Hand-stitching may come as second nature to some, but that person is definitely not me. I can hand-stitch, no problem! But the question is how pretty?
As a beginner it can be overwhelming what with all the stitching jargons. What’s the difference between a French seam and a blind stitch.
Fun fact: The only hand-stitching I used to know before learning to sew was for cross-stitch stitch projects. I didn’t even know how to mend the side buckle of my skirt or fix the buttons should it have fallen off. And to me these are basic knowledge!
Hand-stitching you will realized can be very crucial. It also elevates the entire look if you have a hem nicely done. I wouldn’t say I’ve superb skills now, but I can get by and I’m slowly picking up new skills/new stitches too.
So if you are like me, or have just picked up sewing and would like to practice some hand-stitching, read on to learn more about the 2 types of hand-stitching I really live by. I hope to make it less nerdy, let’s go….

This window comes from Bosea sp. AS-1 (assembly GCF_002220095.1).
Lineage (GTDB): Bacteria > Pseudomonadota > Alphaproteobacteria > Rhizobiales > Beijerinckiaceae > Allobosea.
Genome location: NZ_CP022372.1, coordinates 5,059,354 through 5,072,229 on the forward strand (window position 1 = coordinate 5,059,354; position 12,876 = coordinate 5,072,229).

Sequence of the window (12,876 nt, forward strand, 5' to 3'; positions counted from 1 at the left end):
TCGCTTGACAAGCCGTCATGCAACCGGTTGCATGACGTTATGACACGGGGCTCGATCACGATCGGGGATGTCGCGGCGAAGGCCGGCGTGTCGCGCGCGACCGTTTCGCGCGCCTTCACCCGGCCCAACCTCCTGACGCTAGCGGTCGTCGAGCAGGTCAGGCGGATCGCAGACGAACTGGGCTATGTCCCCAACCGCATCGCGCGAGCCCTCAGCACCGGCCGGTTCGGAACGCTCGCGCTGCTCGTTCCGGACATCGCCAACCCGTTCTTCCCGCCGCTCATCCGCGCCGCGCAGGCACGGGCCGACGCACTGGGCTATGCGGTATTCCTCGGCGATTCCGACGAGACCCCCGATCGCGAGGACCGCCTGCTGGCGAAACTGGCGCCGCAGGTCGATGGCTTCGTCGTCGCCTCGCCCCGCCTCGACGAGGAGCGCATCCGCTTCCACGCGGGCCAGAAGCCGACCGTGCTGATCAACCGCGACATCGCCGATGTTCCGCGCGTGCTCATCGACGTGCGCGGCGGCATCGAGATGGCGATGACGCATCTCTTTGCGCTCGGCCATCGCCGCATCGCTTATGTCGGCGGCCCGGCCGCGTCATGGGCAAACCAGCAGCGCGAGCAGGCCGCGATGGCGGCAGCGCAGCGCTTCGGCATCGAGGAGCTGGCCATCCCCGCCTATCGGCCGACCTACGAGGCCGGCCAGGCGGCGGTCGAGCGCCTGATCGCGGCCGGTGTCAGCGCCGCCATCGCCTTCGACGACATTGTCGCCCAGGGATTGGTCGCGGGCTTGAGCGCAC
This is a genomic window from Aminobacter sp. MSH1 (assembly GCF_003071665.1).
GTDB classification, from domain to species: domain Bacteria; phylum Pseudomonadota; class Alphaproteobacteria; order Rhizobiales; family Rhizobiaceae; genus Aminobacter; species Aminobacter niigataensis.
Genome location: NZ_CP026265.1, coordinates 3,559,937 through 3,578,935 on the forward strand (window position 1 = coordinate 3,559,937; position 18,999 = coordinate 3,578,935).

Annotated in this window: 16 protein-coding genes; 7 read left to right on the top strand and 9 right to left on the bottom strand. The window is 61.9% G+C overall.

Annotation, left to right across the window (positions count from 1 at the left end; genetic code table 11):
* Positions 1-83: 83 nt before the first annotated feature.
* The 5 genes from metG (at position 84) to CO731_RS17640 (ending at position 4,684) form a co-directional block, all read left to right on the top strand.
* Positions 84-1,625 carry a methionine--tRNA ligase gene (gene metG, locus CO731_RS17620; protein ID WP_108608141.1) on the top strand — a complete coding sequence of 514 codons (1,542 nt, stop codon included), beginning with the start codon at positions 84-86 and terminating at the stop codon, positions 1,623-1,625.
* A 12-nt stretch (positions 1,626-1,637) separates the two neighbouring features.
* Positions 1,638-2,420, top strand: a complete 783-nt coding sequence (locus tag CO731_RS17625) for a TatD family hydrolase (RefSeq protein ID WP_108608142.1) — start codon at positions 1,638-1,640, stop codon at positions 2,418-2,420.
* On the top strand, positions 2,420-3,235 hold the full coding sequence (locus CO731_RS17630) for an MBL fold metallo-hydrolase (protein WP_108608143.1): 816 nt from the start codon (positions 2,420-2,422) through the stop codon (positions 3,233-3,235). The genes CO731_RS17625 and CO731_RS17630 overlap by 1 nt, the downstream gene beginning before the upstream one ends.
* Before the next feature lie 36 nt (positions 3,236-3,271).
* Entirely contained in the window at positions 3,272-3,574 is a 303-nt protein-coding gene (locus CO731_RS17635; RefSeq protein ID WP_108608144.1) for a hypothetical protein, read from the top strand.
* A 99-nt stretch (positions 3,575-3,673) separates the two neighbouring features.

When do you use this – I use this when I do tacking of my fabric before I sew using the sewing machine. This is extremely useful as a beginner as I am very sure my fabric would not miss-align once I run it through the sewing machine. The other use for this is when I am making a gathered skirt, by sewing a running stitch I can ruffle the fabric up before running it by the sewing machine. Thereafter all I need to do is snip these running stitches away.
Running stitch is simple to handle and goes from left to right / right to left.
When do you use this – I use this when I want to hem my skirt or dresses yet not wanting to see the thread. It is almost invisible from the right side of the garment. And on the inside, it makes small little crosses that is neat and tidy.
The stitches are worked from left to right creating a cross as you go. The technique is pretty similar to cross stitch.
Hand-stitching requires a lot of practice to perfect it so I’m off to practice it more..